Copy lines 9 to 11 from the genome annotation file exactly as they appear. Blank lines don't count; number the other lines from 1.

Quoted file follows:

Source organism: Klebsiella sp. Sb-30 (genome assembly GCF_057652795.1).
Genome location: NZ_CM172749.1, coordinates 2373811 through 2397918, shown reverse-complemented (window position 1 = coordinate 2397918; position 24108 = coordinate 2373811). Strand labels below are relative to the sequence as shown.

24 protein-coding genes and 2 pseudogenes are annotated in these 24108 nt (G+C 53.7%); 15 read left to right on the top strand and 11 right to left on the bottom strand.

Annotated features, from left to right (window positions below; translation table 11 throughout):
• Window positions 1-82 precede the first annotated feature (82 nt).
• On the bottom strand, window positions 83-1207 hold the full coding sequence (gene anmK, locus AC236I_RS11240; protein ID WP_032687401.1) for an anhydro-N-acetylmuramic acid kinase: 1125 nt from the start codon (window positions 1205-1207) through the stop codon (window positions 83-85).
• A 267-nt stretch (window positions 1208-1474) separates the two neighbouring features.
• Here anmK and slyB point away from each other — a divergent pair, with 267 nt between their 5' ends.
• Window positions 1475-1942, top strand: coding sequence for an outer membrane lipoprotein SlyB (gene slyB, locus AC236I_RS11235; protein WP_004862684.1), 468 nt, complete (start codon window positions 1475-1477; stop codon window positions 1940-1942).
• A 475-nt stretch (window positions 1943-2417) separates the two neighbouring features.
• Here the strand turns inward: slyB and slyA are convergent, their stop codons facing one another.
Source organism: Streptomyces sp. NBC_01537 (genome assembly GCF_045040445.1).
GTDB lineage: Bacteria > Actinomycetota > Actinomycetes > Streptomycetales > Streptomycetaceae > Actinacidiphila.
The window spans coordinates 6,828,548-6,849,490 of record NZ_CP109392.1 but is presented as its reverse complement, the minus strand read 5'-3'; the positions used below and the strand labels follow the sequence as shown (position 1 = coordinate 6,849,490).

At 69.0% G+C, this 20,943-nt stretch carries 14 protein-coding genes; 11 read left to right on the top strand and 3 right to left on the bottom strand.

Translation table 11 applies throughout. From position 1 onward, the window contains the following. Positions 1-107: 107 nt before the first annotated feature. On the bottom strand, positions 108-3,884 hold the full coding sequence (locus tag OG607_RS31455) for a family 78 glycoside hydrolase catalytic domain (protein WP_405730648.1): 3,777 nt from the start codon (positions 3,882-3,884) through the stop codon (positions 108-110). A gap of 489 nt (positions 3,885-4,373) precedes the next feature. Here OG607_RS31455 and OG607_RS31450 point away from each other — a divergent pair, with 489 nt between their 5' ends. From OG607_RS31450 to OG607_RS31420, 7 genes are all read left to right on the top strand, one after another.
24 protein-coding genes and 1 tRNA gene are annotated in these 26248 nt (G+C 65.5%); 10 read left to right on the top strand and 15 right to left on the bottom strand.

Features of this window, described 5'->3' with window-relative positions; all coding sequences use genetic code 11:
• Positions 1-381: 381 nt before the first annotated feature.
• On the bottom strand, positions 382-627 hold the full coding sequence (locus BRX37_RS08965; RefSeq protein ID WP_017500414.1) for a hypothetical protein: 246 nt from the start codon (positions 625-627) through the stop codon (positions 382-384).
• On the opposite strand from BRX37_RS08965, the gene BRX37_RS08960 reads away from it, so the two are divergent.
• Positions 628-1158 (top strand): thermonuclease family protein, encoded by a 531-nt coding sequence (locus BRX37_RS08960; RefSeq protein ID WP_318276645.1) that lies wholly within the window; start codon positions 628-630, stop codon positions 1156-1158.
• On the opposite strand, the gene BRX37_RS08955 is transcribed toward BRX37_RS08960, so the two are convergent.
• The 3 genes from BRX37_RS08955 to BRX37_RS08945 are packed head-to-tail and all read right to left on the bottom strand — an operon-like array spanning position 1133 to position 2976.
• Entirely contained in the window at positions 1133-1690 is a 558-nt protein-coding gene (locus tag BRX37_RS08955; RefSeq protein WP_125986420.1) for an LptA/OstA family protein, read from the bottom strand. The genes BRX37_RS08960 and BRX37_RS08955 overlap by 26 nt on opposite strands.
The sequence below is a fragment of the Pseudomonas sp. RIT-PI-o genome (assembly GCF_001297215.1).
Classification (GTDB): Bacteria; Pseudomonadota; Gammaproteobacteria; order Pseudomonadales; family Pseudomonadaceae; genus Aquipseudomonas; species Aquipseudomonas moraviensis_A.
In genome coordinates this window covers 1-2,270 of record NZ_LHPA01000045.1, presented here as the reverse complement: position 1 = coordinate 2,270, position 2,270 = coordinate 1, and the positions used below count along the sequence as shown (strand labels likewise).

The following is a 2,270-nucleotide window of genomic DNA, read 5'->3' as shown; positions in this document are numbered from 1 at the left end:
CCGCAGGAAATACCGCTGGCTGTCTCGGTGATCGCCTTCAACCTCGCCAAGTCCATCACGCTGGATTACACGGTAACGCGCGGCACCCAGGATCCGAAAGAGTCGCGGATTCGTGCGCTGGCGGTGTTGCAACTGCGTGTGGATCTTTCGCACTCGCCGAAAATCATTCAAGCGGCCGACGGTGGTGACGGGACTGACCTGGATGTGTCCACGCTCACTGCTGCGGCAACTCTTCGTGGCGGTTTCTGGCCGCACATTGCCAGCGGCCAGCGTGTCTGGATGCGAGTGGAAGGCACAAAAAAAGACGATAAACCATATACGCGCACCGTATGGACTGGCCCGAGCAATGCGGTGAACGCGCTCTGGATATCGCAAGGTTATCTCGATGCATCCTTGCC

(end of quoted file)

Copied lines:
• Window positions 1475-1942, top strand: coding sequence for an outer membrane lipoprotein SlyB (gene slyB, locus AC236I_RS11235; protein WP_004862684.1), 468 nt, complete (start codon window positions 1475-1477; stop codon window positions 1940-1942).
• A 475-nt stretch (window positions 1943-2417) separates the two neighbouring features.
• Here the strand turns inward: slyB and slyA are convergent, their stop codons facing one another.